Jan Eijkel received his masters in pharmacy at the University of Amsterdam and his Ph.D. degree in 1995 at the University of Twente with prof.dr. Piet Bergveld. He then became postdoc at Imperial College London with prof. Andreas Manz. Since 2010 he is full professor in Nanofluidics for Lab on a Chip Applications at Twente University. The focus of his research is on the investigation of physicochemical phenomena in micro- and nanofluidic systems, and their practical applications e.g. in Point of Care systems. These investigations include capillary phenomena such as filling and drying, osmosis, o/w two-phase flow, transport and separation of ions and DNA and fluidic energy generation. Jan Eijkel is editor-in-chief of the Microfluidics and Nanofluidics journal and member of the Executive Technical Program Committee of the MicroTAS conference.
University of California
James Friend is a Professor in the Center for Medical Devices and Instrumentation at the University of California, San Diego, leading the Medically Advanced Devices Laboratory. He spent 14 years abroad as a faculty member in Japan and Australia
before returning to the US. His research interests are principally in exploring and exploiting acoustic phenomena at small scales, mainly for biomedical applications. He currently supervises a team of 7 PhD students. Over the years, he has over 260 peer-reviewed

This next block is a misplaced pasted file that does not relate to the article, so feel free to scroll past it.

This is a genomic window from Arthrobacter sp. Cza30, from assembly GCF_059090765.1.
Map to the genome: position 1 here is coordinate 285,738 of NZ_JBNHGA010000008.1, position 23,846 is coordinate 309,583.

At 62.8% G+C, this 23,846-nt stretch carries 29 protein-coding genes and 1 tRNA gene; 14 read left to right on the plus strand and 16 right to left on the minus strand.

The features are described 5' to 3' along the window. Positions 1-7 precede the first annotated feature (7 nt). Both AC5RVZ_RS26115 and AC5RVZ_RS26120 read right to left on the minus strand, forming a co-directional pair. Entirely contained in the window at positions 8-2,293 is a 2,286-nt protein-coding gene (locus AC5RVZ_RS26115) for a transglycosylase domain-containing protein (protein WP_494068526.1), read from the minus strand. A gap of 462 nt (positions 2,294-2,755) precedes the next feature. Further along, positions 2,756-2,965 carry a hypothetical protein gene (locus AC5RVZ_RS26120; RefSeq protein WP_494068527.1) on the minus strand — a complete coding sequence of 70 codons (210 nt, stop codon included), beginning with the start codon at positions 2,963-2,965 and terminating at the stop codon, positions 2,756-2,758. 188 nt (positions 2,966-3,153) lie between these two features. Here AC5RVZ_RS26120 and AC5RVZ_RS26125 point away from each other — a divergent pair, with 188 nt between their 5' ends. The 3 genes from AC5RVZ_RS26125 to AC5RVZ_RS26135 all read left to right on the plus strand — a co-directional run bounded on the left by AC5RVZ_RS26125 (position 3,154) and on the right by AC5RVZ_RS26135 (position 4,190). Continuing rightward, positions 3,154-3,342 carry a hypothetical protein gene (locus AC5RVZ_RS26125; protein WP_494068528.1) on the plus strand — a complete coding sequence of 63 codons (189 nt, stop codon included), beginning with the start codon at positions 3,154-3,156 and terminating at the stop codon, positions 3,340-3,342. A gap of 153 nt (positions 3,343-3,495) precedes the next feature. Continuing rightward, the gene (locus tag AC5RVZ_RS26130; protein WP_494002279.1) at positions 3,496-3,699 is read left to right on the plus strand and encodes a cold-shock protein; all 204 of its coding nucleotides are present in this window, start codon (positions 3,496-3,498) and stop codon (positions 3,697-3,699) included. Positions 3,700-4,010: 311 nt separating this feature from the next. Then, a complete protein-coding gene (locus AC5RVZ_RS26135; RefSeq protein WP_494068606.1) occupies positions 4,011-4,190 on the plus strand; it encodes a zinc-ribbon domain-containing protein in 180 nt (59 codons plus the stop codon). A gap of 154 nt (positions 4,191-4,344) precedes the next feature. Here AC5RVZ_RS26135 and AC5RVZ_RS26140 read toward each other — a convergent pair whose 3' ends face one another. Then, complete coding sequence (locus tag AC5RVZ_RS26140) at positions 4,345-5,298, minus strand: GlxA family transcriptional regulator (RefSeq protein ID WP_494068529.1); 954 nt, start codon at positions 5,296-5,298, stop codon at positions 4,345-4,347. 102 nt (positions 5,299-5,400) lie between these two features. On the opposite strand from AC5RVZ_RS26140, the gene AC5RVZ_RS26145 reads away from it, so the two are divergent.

research publications (H-factor = 43) and 28 patents in process or granted, completed 33 postgraduate students and supervised 18 postdoctoral staff, and been awarded over $25 million in competitive grant-based research funding. He is a fellow of the IEEE and
awarded the IEEE Carl Hellmuth Hertz Ultrasonics Award from the IEEE in 2015.
Ecole Polytechnique Fédérale de Lausanne (EPFL)
Martin A. M. Gijs received his degree in physics in 1981 from the Katholieke Universiteit Leuven, Belgium, and his PhD degree in physics at the same university in 1986. He joined the Philips Research Laboratories in Eindhoven, The Netherlands, in 1987 and the Ecole Polytechnique Fédérale de Lausanne (EPFL) in 1997. He presently is a professor in the Institute of Microengineering, where he is responsible for the Microsystems Technology Group. His main interests are in developing new microfabrication technologies for microsystems fabrication in general and the development and use of microfluidics for biomedical applications in particular. He is member of the Editorial Advisory Board of the journals ‘Lab on a Chip’ and ‘Microfluidics and Nanofluidics’ and in the Editorial Board of ‘Micromachines’. He has published over 250 papers in peer-reviewed journals and holds over 20 patents.